I know that you feel like that, you are not faking it and the suffering is real. But I would like to say that even though you feel like that it doesn't mean you have dementia, or schizophrenia, or brain damage.
- Almost all your symptoms can be checked to what people with DPDR experience even if you have them to an unbearable level:
- It doesn't feel real, yes
- blank mind, yes
- not feeling like it's you doing things, yes
- your mind is not telling you what to do, yes
- reality doesn't look real, yes
- absolutely, feeling like you are losing yourself, yes
- can't have a shower or feed yourself, strong anxiety has definitely done this to me
- things feel like they are "spaced away", yes
- feeling like nobody's home, yes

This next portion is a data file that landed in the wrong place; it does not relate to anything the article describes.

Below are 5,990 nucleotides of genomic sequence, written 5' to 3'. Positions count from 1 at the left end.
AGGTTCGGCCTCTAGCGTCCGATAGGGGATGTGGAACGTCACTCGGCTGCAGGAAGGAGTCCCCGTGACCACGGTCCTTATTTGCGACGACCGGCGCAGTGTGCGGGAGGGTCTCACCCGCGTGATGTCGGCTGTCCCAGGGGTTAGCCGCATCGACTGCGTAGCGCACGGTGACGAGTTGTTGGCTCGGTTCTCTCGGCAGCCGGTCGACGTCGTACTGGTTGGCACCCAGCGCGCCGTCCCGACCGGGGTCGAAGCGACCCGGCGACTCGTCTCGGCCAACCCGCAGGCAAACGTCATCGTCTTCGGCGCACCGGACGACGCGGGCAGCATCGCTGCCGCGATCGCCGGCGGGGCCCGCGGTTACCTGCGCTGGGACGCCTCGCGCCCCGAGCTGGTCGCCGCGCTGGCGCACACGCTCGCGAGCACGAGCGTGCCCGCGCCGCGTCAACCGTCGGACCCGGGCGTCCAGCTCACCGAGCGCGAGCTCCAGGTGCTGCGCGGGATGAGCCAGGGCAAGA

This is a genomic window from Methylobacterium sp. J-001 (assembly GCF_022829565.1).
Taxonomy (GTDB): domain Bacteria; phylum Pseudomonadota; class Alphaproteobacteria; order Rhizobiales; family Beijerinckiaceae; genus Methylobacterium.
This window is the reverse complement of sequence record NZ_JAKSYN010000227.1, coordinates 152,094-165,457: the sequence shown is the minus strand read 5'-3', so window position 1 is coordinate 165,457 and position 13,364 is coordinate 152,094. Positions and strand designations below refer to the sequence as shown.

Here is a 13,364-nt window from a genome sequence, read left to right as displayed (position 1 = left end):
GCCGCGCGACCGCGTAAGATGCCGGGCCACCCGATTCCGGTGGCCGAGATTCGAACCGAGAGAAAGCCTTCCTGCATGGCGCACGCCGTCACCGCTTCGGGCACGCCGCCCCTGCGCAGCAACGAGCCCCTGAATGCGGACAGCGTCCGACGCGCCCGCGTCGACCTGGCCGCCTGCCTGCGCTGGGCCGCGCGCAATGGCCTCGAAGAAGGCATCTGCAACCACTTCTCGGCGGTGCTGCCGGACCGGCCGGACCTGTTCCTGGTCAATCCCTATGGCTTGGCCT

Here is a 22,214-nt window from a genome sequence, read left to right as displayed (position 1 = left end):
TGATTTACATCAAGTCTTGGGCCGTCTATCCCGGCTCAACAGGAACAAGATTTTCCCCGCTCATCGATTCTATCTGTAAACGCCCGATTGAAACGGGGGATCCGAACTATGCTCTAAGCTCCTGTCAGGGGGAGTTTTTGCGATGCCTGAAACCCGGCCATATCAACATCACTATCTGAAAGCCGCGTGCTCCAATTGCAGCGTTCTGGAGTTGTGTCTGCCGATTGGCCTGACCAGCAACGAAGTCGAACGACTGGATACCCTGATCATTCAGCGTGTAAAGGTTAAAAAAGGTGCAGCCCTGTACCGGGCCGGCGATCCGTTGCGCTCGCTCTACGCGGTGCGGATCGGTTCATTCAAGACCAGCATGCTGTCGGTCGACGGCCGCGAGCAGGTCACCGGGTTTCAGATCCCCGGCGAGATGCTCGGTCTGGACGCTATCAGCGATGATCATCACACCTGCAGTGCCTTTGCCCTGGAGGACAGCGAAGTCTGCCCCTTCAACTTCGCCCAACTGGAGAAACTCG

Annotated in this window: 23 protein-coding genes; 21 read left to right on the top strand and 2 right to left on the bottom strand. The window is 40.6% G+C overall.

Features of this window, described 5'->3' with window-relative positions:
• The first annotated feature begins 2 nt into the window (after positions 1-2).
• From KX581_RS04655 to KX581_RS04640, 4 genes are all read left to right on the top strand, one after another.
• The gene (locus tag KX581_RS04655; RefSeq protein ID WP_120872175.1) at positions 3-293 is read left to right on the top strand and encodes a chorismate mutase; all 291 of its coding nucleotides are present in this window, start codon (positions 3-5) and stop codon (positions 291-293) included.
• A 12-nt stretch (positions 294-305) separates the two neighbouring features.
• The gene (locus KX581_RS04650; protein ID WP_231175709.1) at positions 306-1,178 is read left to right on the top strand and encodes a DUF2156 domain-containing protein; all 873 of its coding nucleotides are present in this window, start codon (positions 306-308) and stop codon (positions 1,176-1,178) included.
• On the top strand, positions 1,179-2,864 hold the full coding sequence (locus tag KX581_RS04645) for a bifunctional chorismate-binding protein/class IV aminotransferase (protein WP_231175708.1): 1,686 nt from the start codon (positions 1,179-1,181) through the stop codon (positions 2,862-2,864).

- blank silent mind, yes
- no thoughts, yes
- feeling like you are being controlled, maybe. I had the same in the sense that things didn't feel like mine, or my actions didn't feel like they originated from my intentions. But I wouldn't say I felt controlled, like by someone else, I mean I didn't recognize myself, but I also didn't feel the presence of someone else controlling me, I don't know if this is what you mean. Maybe it's just a choice of words.
- body feels numb, yes, but not in the sense that you literally can't feel pain if you pinch yourself, for example, but more in the sense that you feel totally disconnected from the sensation, or lack of awareness of body position.
- can't visualize images, yes
- no sense of identity, absolutely, that's the core of DP
- can't relive memories, a lot of people say this about blank mind
- everybody looks strange and unfamiliar, absolutely classical DP
- feeling like you are going to become brain dead, yes. Some people also feel like they are about to disappear. It all is pretty frightening.
- feeling like you have dementia. Yes, I do have that right now and I am 38.
- can't plan ahead, yes
- obsessing over blank mind, yes
- feeling like your personality has changed, definitely